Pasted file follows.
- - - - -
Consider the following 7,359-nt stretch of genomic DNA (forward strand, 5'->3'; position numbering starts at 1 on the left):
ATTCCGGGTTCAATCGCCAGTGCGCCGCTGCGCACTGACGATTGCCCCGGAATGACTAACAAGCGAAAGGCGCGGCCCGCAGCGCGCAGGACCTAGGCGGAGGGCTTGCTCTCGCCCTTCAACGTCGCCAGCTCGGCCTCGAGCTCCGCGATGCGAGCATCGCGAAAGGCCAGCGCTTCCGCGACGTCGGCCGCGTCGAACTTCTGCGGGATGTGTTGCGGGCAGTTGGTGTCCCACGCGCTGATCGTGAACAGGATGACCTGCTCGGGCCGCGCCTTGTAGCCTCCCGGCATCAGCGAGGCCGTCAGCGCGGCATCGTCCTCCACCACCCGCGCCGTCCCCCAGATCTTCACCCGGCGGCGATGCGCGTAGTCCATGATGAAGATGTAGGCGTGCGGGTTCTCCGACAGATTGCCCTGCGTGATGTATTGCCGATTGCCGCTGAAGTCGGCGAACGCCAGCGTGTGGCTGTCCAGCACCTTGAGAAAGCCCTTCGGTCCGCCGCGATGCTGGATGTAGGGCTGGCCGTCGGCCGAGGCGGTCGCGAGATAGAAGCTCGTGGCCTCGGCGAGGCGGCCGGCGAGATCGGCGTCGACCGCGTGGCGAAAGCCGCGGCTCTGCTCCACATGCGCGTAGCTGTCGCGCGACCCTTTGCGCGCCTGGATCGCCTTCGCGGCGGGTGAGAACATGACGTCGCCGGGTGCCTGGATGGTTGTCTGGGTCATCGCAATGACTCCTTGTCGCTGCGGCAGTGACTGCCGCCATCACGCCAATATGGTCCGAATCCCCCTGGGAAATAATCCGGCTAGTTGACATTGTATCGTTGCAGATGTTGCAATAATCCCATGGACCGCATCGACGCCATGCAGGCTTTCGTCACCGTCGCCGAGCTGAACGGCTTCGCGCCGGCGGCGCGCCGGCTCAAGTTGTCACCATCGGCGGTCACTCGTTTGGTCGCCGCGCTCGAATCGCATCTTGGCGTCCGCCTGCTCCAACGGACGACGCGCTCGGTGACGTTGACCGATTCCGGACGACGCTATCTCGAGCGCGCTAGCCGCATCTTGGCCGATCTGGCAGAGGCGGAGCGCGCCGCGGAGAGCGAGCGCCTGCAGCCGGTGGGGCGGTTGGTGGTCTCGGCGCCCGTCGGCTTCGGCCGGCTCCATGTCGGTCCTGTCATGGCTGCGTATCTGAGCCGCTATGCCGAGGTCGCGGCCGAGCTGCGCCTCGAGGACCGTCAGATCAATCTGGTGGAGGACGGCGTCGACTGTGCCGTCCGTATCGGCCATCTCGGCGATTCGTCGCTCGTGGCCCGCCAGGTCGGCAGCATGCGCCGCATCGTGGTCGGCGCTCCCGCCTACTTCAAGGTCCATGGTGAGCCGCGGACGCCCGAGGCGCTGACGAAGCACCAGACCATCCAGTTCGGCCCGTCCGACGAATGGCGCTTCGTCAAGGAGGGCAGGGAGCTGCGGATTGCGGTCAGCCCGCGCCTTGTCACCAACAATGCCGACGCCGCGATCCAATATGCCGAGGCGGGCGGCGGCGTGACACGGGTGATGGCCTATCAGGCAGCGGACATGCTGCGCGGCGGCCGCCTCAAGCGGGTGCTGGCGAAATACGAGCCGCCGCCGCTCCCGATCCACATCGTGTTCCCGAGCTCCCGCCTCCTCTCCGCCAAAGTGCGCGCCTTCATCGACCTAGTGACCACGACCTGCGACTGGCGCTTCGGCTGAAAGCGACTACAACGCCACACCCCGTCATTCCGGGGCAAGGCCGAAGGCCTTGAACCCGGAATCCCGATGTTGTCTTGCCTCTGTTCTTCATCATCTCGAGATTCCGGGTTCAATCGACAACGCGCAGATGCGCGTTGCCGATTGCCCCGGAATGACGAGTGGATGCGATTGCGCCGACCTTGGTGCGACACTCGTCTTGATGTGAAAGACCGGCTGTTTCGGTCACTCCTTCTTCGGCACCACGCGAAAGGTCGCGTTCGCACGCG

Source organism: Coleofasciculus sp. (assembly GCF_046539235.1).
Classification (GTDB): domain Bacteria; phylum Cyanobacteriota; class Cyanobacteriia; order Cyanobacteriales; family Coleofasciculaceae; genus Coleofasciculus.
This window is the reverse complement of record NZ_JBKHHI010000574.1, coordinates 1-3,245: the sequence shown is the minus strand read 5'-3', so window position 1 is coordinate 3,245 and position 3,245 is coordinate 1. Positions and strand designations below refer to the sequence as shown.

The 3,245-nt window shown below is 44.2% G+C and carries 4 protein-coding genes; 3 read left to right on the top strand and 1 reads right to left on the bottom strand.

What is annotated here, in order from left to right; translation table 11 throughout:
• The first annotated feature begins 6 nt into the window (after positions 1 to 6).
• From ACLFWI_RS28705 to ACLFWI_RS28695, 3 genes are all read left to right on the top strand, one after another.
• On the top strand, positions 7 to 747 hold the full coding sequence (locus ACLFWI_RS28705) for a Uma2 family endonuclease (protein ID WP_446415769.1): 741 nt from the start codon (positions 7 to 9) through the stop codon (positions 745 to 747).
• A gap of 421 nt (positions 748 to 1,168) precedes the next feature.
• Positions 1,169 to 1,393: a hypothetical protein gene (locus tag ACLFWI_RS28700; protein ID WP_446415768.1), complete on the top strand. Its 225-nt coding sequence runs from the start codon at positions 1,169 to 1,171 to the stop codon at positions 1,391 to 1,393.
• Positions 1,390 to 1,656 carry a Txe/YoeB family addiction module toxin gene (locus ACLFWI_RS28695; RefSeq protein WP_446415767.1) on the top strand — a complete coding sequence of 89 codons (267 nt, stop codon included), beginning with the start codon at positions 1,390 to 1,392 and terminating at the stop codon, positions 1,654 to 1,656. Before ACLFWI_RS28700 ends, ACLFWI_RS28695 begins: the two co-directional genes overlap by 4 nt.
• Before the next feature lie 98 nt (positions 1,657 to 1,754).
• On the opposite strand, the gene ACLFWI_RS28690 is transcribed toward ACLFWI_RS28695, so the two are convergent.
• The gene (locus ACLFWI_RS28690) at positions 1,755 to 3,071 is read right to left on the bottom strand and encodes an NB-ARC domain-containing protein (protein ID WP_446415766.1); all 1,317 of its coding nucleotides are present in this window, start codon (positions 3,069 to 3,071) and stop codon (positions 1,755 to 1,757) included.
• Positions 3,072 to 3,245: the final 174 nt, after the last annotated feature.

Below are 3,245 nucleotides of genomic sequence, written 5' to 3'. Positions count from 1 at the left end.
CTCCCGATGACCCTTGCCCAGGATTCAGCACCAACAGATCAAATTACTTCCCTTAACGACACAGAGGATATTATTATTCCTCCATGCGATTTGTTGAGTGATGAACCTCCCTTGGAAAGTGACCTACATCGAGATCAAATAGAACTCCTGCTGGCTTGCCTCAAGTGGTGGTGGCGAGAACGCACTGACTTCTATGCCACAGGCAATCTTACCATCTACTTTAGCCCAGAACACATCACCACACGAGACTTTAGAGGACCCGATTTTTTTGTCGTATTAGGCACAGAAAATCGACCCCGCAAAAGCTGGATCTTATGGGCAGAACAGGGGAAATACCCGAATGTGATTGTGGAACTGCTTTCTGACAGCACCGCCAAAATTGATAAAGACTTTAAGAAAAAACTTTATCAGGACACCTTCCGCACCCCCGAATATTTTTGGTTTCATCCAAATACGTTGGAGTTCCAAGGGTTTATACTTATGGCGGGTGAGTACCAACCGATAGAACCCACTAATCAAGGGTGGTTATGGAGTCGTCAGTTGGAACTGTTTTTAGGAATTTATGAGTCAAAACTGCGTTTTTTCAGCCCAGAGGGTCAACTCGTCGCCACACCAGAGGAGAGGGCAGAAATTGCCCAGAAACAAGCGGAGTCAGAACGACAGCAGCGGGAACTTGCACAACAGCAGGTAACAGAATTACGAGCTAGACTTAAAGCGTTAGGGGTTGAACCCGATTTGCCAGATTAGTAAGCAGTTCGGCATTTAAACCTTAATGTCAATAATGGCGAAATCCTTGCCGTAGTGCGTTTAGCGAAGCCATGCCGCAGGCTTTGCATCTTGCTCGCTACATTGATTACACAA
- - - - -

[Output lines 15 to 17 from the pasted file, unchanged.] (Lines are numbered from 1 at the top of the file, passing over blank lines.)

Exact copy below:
• On the opposite strand, the gene ACLFWI_RS28690 is transcribed toward ACLFWI_RS28695, so the two are convergent.
• The gene (locus ACLFWI_RS28690) at positions 1,755 to 3,071 is read right to left on the bottom strand and encodes an NB-ARC domain-containing protein (protein ID WP_446415766.1); all 1,317 of its coding nucleotides are present in this window, start codon (positions 3,069 to 3,071) and stop codon (positions 1,755 to 1,757) included.
• Positions 3,072 to 3,245: the final 174 nt, after the last annotated feature.